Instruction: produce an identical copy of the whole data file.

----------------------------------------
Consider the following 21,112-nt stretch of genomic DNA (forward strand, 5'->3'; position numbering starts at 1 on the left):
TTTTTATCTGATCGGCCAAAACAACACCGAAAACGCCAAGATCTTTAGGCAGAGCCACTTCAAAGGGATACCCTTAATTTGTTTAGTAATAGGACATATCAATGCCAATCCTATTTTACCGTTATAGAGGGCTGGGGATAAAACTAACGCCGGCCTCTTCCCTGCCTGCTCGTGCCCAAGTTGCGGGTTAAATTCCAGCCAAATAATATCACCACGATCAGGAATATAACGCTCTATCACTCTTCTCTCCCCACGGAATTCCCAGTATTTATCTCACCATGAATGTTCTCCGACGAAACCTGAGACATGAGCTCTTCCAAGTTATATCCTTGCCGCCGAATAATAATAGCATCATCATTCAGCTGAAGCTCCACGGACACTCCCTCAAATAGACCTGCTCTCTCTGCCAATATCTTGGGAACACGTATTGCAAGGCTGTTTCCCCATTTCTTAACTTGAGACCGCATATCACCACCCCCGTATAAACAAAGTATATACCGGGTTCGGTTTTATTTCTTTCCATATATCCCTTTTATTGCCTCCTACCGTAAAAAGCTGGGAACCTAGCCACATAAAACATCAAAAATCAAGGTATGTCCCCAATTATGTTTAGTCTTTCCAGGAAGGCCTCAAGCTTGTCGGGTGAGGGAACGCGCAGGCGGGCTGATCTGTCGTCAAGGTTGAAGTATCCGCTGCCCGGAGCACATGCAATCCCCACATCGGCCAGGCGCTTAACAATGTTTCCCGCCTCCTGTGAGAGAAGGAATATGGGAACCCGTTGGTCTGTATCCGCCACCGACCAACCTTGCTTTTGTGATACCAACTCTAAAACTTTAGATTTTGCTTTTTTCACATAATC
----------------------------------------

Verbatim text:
Consider the following 21,112-nt stretch of genomic DNA (forward strand, 5'->3'; position numbering starts at 1 on the left):
TTTTTATCTGATCGGCCAAAACAACACCGAAAACGCCAAGATCTTTAGGCAGAGCCACTTCAAAGGGATACCCTTAATTTGTTTAGTAATAGGACATATCAATGCCAATCCTATTTTACCGTTATAGAGGGCTGGGGATAAAACTAACGCCGGCCTCTTCCCTGCCTGCTCGTGCCCAAGTTGCGGGTTAAATTCCAGCCAAATAATATCACCACGATCAGGAATATAACGCTCTATCACTCTTCTCTCCCCACGGAATTCCCAGTATTTATCTCACCATGAATGTTCTCCGACGAAACCTGAGACATGAGCTCTTCCAAGTTATATCCTTGCCGCCGAATAATAATAGCATCATCATTCAGCTGAAGCTCCACGGACACTCCCTCAAATAGACCTGCTCTCTCTGCCAATATCTTGGGAACACGTATTGCAAGGCTGTTTCCCCATTTCTTAACTTGAGACCGCATATCACCACCCCCGTATAAACAAAGTATATACCGGGTTCGGTTTTATTTCTTTCCATATATCCCTTTTATTGCCTCCTACCGTAAAAAGCTGGGAACCTAGCCACATAAAACATCAAAAATCAAGGTATGTCCCCAATTATGTTTAGTCTTTCCAGGAAGGCCTCAAGCTTGTCGGGTGAGGGAACGCGCAGGCGGGCTGATCTGTCGTCAAGGTTGAAGTATCCGCTGCCCGGAGCACATGCAATCCCCACATCGGCCAGGCGCTTAACAATGTTTCCCGCCTCCTGTGAGAGAAGGAATATGGGAACCCGTTGGTCTGTATCCGCCACCGACCAACCTTGCTTTTGTGATACCAACTCTAAAACTTTAGATTTTGCTTTTTTCACATAATC